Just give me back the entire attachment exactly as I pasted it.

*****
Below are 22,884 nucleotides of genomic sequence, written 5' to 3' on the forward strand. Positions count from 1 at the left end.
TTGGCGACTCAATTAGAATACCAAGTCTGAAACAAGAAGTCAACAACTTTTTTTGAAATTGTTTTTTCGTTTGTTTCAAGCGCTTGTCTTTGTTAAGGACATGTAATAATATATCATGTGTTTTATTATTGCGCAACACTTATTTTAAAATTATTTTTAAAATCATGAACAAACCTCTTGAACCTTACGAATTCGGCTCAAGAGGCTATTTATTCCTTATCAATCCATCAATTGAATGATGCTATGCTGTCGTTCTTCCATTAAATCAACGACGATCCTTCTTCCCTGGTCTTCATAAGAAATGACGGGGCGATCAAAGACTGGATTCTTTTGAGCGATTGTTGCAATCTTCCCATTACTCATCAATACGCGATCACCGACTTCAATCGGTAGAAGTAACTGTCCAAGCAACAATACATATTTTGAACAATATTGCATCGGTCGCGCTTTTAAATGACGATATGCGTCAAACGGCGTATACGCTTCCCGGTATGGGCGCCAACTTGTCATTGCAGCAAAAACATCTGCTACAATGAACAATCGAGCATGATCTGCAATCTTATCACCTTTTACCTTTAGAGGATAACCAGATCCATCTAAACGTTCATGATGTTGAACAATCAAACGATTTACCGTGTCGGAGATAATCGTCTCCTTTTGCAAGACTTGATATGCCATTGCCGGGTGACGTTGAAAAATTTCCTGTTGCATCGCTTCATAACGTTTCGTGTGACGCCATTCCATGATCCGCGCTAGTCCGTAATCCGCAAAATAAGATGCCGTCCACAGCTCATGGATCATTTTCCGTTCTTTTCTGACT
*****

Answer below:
Below are 22,884 nucleotides of genomic sequence, written 5' to 3' on the forward strand. Positions count from 1 at the left end.
TTGGCGACTCAATTAGAATACCAAGTCTGAAACAAGAAGTCAACAACTTTTTTTGAAATTGTTTTTTCGTTTGTTTCAAGCGCTTGTCTTTGTTAAGGACATGTAATAATATATCATGTGTTTTATTATTGCGCAACACTTATTTTAAAATTATTTTTAAAATCATGAACAAACCTCTTGAACCTTACGAATTCGGCTCAAGAGGCTATTTATTCCTTATCAATCCATCAATTGAATGATGCTATGCTGTCGTTCTTCCATTAAATCAACGACGATCCTTCTTCCCTGGTCTTCATAAGAAATGACGGGGCGATCAAAGACTGGATTCTTTTGAGCGATTGTTGCAATCTTCCCATTACTCATCAATACGCGATCACCGACTTCAATCGGTAGAAGTAACTGTCCAAGCAACAATACATATTTTGAACAATATTGCATCGGTCGCGCTTTTAAATGACGATATGCGTCAAACGGCGTATACGCTTCCCGGTATGGGCGCCAACTTGTCATTGCAGCAAAAACATCTGCTACAATGAACAATCGAGCATGATCTGCAATCTTATCACCTTTTACCTTTAGAGGATAACCAGATCCATCTAAACGTTCATGATGTTGAACAATCAAACGATTTACCGTGTCGGAGATAATCGTCTCCTTTTGCAAGACTTGATATGCCATTGCCGGGTGACGTTGAAAAATTTCCTGTTGCATCGCTTCATAACGTTTCGTGTGACGCCATTCCATGATCCGCGCTAGTCCGTAATCCGCAAAATAAGATGCCGTCCACAGCTCATGGATCATTTTCCGTTCTTTTCTGACT